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U.S. officials on Friday recommended approval of a plan to block new mining claims for 20 years on public lands in the towering mountains north of Yellowstone National Park.
Regional Forester Leanne Marten submitted a letter to the Bureau of Land Management endorsing the plan to withdraw 30,000 acres (12,140 hectares) in Montana’s Paradise Valley and the Gardiner Basin from new claims for gold, silver, platinum and other minerals, U.S. Forest Service spokeswoman Marna Daley said.
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The rocky peaks and forested stream valleys covered by the withdrawal attract skiers, hikers and other recreational users. It’s an area where grizzly bears, wolves and other wildlife roam back and forth across the Yellowstone border.
A final decision is up to the office of U.S. Interior Sec. Ryan Zinke, who said in a statement that the withdrawal could be finalized in coming weeks.
The Forest Service recommendation follows concerns among business owners, residents and local officials that proposed mining projects north of Yellowstone could damage waterways and hurt tourism, a mainstay of the local economy.
About 1.7 million people drove through that area last year, and withdrawing the land from new mining development would help protect the areas for wildlife and recreation, according to U.S. Forest Service officials.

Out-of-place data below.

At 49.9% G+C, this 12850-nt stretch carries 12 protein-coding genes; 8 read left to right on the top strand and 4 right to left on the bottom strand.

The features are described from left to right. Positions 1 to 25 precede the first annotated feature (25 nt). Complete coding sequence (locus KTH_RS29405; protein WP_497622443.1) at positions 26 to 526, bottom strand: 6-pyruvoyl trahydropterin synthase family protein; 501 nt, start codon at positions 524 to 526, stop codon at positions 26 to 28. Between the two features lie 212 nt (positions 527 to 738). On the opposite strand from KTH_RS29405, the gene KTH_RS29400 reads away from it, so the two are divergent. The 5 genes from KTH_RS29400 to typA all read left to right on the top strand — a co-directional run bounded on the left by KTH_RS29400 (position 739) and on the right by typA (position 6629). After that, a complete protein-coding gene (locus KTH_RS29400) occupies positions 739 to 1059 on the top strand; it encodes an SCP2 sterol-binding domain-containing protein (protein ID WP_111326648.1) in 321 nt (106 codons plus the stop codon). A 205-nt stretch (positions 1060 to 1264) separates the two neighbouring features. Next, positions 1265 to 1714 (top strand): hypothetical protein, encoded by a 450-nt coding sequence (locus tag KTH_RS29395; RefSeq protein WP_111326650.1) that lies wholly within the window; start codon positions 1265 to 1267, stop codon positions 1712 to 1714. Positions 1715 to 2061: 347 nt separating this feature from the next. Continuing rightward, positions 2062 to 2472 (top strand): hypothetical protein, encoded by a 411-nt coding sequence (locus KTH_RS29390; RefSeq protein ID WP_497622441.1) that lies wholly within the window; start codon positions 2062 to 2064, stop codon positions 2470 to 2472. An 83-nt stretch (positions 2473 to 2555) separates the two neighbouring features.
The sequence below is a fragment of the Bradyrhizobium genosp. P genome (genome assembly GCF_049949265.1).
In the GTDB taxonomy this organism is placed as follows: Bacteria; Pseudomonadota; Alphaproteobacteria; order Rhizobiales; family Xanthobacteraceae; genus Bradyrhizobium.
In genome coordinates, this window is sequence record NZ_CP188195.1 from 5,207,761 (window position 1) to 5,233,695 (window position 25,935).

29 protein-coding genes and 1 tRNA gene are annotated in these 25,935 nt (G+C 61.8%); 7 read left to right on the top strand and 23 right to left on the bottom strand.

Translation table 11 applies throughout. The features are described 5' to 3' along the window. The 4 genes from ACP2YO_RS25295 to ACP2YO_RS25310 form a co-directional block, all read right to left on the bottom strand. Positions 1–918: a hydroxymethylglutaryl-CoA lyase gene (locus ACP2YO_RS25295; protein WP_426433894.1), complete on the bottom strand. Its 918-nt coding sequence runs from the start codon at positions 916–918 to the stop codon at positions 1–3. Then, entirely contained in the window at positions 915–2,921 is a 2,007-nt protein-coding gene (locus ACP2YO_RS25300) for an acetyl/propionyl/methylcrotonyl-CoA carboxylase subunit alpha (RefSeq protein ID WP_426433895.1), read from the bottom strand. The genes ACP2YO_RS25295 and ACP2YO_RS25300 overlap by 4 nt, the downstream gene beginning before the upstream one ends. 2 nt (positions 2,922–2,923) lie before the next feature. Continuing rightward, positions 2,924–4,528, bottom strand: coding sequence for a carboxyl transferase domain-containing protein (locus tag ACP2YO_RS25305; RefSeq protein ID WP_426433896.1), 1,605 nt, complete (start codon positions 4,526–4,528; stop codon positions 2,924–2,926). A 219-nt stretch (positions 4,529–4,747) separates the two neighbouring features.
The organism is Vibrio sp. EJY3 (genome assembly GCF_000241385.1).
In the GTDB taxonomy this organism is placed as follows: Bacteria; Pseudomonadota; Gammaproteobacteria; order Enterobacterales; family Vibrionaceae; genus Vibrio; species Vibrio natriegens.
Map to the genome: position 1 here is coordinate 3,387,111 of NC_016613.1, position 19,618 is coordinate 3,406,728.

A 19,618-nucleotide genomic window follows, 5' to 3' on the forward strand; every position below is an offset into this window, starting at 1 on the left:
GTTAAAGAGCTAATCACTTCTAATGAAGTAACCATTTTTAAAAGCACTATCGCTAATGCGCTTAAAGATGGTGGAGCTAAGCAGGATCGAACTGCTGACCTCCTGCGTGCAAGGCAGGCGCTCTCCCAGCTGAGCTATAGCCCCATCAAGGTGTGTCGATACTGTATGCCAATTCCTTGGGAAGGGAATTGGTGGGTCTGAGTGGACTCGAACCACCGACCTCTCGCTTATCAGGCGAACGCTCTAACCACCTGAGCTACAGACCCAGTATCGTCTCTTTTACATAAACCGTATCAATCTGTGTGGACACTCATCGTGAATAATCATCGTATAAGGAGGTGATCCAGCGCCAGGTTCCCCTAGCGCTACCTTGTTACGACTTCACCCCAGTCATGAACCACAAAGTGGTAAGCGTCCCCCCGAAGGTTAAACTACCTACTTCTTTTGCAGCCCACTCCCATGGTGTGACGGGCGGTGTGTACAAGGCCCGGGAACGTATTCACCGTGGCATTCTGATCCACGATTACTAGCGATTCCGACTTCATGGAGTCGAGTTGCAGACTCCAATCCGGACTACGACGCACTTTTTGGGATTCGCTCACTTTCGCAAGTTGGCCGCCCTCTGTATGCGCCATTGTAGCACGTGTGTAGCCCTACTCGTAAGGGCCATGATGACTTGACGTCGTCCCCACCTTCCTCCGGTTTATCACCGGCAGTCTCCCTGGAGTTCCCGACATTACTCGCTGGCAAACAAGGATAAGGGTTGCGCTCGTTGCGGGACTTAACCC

“I’ve always said there are places where it is appropriate to mine and places where it isn’t. The Paradise Valley is one of those unique places,” Zinke said.
U.S. Sen. Steve Daines said the areas covered by the withdrawal were “truly special places that deserve protection.”
The mining industry opposes putting the public land off limits. Backers of the withdrawal want it made permanent.
The withdrawal would affect public lands, not existing mining claims or exploration on private lands. It’s been in the works since 2016 under Zinke’s predecessor, former Interior Sec. Sally Jewell.
Under the proposal, government officials have estimated that 81 acres (33 hectares) would still be disturbed by mining and 4.5 miles (7 kilometers) of new roads would be built, according to a Forest Service analysis completed in March. That compares to an estimated 130 acres (53 hectares) of land disturbed by mining and 7 miles (11 kilometers) of roads over 20 years if the withdrawal were not enacted.
Legislation to withdraw the lands permanently has been introduced by both Democratic U.S. Sen. Jon Tester and Republican U.S. Rep. Greg Gianforte.